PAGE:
Imee Marcos, Robin Padilla push for gov’t ownership of historical artifacts
MANILA, Philippines —Senators Imee Marcos and Robin Padilla both wish to see historical artifacts in the hands of the government rather than private collectors.
At Thursday’s hearing before the Senate’s committee on culture and arts, Padilla recalled attending an auction of a letter sent by Philippine hero Andres Bonifacio.
According to his account, a private collector ultimately outbid institutions to get the letter.
“Hindi kaya pu-pwedeng, halimbawa, nabili ng private pero idi-display nila sa National Museum, pwede ba ‘yung ganoon?” Padilla asked.
(Can it be, for instance, a private individual who bought it but can he display it at the National Museum?)
Marcos hoped that historical artifacts wouldn’t end up in the hands of collectors.
“It cannot go to the private hand sana… If it’s so significant, so pivotal in the career of the artist or significant in the history of the Philippines, kinakailangan mauna ang pamahalaan sa presyong kaya. Kahit bayaran na overtime at ‘wag mapunta sa private collection,” she said.
(Hopefully, it will not fall into the wrong hands. If it’s that important to the artist’s career or to Philippine history, the government should get first rights at a reasonable price. As long as it’s not someone’s collection, we can stagger out the payments.)
Padilla then said: “Opo, sana po kasi napakahalaga. Sayang.”
(Yes, hopefully, because it is very important. Such a regret.)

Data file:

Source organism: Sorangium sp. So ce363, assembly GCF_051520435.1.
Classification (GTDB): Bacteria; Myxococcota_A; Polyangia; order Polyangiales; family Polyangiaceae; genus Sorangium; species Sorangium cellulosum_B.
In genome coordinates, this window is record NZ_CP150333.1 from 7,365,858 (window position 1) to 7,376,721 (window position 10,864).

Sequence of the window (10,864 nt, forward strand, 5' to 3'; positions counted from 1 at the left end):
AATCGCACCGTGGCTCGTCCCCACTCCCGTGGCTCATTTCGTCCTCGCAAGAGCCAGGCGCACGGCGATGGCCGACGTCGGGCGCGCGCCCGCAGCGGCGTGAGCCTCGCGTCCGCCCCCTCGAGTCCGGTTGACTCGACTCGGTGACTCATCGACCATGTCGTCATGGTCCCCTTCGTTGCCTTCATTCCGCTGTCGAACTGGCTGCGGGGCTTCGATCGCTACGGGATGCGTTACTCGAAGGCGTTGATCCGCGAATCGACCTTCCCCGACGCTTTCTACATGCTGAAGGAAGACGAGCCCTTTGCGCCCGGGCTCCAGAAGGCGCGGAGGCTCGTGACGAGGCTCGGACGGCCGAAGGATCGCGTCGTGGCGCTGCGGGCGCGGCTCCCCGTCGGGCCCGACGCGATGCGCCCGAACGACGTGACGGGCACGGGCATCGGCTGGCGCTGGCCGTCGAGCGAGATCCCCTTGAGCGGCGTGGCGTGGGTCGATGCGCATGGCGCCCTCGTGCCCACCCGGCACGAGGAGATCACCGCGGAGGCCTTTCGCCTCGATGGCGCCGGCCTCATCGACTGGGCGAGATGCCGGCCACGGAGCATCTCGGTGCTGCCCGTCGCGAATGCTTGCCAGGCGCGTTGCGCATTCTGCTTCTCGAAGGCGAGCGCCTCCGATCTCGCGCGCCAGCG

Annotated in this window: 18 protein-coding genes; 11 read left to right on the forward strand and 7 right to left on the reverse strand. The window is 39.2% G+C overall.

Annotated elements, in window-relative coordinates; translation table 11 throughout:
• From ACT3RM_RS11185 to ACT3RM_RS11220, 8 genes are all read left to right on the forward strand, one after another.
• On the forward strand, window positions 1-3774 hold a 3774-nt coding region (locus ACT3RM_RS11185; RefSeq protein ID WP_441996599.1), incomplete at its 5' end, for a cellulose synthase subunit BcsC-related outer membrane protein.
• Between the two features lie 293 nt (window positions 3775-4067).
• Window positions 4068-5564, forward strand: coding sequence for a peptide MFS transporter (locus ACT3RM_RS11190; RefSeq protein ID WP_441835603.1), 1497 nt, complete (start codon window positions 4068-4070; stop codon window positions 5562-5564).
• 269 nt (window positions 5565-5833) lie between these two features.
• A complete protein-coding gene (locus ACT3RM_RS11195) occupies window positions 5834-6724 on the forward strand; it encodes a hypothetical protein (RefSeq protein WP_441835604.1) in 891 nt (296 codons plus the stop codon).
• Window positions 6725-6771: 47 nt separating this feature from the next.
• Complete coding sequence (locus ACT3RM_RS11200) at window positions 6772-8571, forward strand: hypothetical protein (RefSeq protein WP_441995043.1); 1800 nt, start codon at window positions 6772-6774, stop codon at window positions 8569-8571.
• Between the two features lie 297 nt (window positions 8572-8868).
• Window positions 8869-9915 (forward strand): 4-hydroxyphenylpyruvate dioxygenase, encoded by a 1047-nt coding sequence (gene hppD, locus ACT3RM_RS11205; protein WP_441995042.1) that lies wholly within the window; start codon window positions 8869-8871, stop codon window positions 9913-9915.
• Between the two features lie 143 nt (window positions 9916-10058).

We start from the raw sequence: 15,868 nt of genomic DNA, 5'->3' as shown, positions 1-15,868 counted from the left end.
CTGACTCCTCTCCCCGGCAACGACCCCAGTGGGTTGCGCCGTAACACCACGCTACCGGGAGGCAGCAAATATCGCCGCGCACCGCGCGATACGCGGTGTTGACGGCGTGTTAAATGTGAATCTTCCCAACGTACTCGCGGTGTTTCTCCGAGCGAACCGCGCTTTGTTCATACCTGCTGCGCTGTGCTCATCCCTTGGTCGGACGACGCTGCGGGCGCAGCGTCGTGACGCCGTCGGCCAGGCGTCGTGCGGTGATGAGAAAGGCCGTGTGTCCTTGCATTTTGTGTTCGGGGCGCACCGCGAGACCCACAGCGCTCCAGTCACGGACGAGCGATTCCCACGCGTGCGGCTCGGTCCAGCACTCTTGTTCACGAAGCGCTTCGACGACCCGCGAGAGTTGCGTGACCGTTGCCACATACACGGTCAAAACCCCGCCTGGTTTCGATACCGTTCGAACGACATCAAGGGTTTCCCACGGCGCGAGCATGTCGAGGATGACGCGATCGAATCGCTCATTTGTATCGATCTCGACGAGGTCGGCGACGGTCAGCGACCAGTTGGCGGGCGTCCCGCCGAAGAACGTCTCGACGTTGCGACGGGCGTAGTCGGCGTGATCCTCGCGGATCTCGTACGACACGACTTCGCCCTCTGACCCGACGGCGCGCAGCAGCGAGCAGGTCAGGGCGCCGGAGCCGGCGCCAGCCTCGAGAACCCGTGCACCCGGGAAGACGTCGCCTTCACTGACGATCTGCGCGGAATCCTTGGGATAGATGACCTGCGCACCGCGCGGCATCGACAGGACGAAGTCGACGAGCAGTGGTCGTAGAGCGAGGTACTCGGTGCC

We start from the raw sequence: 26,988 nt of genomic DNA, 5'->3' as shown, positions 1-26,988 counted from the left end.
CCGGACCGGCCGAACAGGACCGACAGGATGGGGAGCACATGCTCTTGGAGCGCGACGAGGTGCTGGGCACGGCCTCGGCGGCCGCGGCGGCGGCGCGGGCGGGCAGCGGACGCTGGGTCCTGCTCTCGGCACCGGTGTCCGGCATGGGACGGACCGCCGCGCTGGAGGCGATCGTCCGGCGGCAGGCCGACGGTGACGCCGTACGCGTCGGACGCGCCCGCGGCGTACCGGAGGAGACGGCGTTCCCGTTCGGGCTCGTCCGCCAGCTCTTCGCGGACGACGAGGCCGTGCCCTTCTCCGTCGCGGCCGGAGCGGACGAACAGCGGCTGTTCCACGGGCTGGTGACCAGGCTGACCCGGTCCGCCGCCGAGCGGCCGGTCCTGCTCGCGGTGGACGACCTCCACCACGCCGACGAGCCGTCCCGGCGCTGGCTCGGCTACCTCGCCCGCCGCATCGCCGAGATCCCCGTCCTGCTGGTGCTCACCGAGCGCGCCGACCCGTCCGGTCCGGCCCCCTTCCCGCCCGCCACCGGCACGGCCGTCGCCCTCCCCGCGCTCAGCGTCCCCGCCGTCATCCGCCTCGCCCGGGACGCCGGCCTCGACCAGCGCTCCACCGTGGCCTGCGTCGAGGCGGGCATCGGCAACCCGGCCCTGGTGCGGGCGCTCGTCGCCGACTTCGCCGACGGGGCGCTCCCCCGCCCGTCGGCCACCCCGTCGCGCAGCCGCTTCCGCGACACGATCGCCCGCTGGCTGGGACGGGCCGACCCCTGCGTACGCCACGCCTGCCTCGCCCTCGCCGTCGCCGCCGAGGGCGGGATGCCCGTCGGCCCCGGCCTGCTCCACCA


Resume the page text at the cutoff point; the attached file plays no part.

However, National Museum Director-General Jeremy Robert Barns clarified that auctions of cultural items are not prohibited as long as they would not be transported outside of the country.
Barns also said that the government does not have the budget to purchase such items.
“Wala hong budget pambili plus walang rule na hindi naman pwede i-buy and sell ‘yung mga historical artifacts na ito. It’s perfectly legal to sell them,” he told the senators.
(No budget to acquire, and no regulation against buying-and-selling historical objects. Sale is legal.)
“What is regulated, sir, is their permanent export in the country. Kung dito lang sa Pilipinas (Here in the Philippines), one collector is selling, and another local collector is buying, and it stays in the Philippines, there’s no law against that” he continued.
Barns further noted: “Government cannot compete because of the lack of resources.” -with reports from Christian Paul Dela Cruz, INQUIRER.net intern
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